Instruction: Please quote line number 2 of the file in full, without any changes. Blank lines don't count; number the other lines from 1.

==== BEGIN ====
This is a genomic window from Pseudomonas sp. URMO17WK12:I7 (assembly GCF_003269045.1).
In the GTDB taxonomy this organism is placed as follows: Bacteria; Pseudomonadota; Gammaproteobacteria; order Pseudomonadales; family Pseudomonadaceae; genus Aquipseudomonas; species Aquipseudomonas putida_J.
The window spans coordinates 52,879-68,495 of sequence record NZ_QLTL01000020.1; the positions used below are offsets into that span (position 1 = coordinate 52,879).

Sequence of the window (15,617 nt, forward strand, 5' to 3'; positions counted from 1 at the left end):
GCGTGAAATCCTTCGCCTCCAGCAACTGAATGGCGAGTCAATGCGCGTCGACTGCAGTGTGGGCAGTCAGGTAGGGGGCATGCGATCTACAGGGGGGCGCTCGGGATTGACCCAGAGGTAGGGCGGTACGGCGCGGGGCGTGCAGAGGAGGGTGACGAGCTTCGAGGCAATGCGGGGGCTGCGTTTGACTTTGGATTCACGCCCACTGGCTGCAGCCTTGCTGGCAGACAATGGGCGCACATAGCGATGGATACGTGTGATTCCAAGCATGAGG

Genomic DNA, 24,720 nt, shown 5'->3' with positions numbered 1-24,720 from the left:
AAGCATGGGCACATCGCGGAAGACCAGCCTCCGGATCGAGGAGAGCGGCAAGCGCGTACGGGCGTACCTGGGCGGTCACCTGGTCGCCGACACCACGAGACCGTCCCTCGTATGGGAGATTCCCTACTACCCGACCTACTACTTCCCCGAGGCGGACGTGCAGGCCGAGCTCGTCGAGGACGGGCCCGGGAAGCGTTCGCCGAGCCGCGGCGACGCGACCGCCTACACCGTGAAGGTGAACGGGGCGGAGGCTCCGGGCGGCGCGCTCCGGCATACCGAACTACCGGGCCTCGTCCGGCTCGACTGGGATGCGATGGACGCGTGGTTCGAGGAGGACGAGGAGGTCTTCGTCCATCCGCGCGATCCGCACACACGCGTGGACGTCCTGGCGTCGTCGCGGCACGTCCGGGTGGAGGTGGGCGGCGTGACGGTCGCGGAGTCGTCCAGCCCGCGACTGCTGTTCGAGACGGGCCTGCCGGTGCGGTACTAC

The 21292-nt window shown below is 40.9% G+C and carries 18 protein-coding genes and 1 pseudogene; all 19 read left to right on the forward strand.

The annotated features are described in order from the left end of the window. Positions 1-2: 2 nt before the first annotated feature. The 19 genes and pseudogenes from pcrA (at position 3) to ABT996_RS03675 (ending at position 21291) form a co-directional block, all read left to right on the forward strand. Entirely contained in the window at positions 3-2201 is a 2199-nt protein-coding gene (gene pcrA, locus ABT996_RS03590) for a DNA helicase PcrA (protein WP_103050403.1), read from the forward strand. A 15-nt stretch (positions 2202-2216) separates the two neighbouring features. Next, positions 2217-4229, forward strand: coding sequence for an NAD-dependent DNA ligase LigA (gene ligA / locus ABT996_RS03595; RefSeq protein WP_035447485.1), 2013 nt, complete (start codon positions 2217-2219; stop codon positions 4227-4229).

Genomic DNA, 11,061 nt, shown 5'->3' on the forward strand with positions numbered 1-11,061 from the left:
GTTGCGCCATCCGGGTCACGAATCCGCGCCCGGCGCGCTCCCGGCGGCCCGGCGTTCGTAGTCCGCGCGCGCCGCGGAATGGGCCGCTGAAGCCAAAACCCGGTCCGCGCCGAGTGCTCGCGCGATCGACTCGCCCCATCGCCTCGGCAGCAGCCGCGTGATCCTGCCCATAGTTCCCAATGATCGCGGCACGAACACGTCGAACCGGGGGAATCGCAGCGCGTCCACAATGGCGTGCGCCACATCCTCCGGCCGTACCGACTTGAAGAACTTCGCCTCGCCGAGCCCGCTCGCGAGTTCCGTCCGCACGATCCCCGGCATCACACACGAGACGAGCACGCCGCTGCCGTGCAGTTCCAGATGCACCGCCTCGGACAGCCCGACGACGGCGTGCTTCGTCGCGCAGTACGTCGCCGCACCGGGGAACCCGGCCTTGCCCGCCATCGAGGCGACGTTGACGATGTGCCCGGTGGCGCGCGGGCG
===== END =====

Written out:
In the GTDB taxonomy this organism is placed as follows: Bacteria; Pseudomonadota; Gammaproteobacteria; order Pseudomonadales; family Pseudomonadaceae; genus Aquipseudomonas; species Aquipseudomonas putida_J.